From the grim to the skies: East
Asian Voice |12th November 2016
Defined as a part of London east of the ancient city and north of the River Thames, East London has seen a great transformation from the quayside docks on the Thames to the glistening skyscrapers of London’s new business district. We look at the somewhat underrated side of the capital.
ast London comprises of six modern London Boroughs of Tower Hamlets, Newham, Waltham Forest, Barking and Dagenham, Redbridge, Havering and also part of Hackney, the seventh. This includes Shoreditch, Hoxton and Haggerston. The London Plan of 2011 included an altered ‘East’ region. In addition to the seven boroughs north of the river, the ‘East’ subregion also includes three boroughs to the south of it: Greenwich, Bexley and Lewisham.
London would not be the global city it is today without its port based in east London. The Port of London has been central to the
economy of London since the 1st century and was a major contributor to the growth and success of the city. In the 18th and 19th centuries, it was the busiest port in the world, with wharves extending continuously along the Thames for 11 miles. From the beginning of the 19th century, shipping into London was handled within the Pool of London, a stretch of the River Thames along Billingsgate. Throughout the 19th century, a series of enclosed dock systems were built - surrounded by high walls to protect from river piracy. At the beginning of the 20th century, a combination of competition and strikes led to pressure to amalgamate. The Port of London Authority (PLA) was set up in 1908 with a help of a Royal Commission. The PLA took control of the enclosed docks from Tower Bridge to Tilbury the following year. Due to its size and grandeur, the Port employed many labourers in the late 19th and early 20th century. While a majority of dockers were casual labourers, there were skilled workers loaded ships along with lightermen who unloaded cargo from moored boats via barges. While specific dockhands found regular work, the average dockhand lived from day to day,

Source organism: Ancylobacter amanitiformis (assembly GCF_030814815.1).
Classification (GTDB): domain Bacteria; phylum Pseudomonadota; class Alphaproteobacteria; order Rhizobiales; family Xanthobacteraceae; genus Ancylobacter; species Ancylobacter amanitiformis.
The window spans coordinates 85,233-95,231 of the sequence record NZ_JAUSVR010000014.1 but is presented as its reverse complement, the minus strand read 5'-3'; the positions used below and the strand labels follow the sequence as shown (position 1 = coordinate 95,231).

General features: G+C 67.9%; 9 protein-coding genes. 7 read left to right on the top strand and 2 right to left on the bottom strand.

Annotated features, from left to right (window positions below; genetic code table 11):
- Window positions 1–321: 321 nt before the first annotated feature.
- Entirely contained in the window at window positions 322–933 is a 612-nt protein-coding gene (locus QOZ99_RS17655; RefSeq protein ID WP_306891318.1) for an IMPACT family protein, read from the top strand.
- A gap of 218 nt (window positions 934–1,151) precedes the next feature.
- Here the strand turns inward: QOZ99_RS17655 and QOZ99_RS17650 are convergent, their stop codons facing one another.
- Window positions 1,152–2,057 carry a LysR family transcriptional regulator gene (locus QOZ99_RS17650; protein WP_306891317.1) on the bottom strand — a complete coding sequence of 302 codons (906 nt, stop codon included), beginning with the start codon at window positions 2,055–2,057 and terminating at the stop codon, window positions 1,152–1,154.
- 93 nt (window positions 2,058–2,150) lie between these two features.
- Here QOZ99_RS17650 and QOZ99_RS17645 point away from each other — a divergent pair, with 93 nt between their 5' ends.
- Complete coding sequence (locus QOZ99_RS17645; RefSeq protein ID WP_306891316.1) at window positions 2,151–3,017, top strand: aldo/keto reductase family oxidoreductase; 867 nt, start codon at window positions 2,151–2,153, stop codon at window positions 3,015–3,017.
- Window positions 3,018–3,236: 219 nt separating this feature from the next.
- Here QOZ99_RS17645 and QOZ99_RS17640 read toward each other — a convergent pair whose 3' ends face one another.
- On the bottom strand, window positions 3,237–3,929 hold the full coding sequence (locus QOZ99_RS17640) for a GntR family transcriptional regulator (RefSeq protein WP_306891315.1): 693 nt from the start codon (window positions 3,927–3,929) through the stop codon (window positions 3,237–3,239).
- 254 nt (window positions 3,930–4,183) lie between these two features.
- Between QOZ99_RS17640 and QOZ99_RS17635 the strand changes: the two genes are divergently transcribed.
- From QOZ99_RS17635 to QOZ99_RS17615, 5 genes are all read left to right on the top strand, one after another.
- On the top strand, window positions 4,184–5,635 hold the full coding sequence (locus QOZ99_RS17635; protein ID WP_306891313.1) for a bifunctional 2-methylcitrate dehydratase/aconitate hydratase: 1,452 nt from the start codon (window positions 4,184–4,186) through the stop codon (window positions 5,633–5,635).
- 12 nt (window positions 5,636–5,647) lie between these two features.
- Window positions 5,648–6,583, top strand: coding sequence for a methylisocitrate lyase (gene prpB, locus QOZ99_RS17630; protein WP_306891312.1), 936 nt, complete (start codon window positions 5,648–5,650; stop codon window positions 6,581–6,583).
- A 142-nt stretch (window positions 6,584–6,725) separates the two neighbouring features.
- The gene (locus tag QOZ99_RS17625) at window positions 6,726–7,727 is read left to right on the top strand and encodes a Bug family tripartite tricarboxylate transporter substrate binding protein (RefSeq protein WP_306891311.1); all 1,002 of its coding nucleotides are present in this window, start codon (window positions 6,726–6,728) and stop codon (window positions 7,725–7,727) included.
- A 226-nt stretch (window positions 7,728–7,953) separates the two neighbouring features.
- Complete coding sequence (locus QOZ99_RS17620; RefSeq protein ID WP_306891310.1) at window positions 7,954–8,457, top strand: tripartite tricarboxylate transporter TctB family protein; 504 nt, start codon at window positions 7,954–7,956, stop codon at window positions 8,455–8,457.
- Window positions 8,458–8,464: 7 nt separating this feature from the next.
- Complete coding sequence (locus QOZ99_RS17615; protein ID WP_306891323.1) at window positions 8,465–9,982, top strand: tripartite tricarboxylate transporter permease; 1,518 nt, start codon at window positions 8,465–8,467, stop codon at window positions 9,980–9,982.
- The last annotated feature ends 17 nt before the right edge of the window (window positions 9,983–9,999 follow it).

hoping to be hired when a ship docked. In addition, the work itself was incredibly dangerous. A docker would suffer a fatal injury from falling cargo almost every week in 1900 while nonfatal injuries happened more often. Despite the risks and no means of steady living, London dockers handled exotic imports such as precious stones, African ivory, Indian spices, and Jamaican rum that they could never dream of purchasing themselves. Hence robberies was a common occurrence in the London docks, with dockers hiding goods under their clothes while leaving or they break into warehouses at night, though this was mostly undertaken by professional robbers. In 1888 the impoverished area in and around Whitechapel was notorious for a spate of killings involving five women. The media named the unidentified serial killer, Jack the Ripper which was coined after a letter written by someone claiming to be the murderer. The letter is now widely believed to be a hoax with a popular theory suggesting journalists may have written the letter to increase their newspapers' circulation. Within the official crime case files, the killer was called "the Whitechapel Murderer" and "Leather Apron”. The legacy of the murders and of the victims drew society’s attention to the poor living conditions in the East End and invigorated public opinion against the overcrowded and unsanitary slums.
Business and Economy
With London built as an amalgamation of smaller villages and-and towns, East London is no different. Among the many, we mention a few in particular. Brick Lane, today is famous for its rows of curry houses earning the title Curry Capital of UK. Yet this claim to fame happened in the second half of the 20th century. For centuries the East End has been a stopover for many immigrants employed working in the docks and shipping. These people mainly from Chittagong port in the Bengal. Their regular stopover paved the way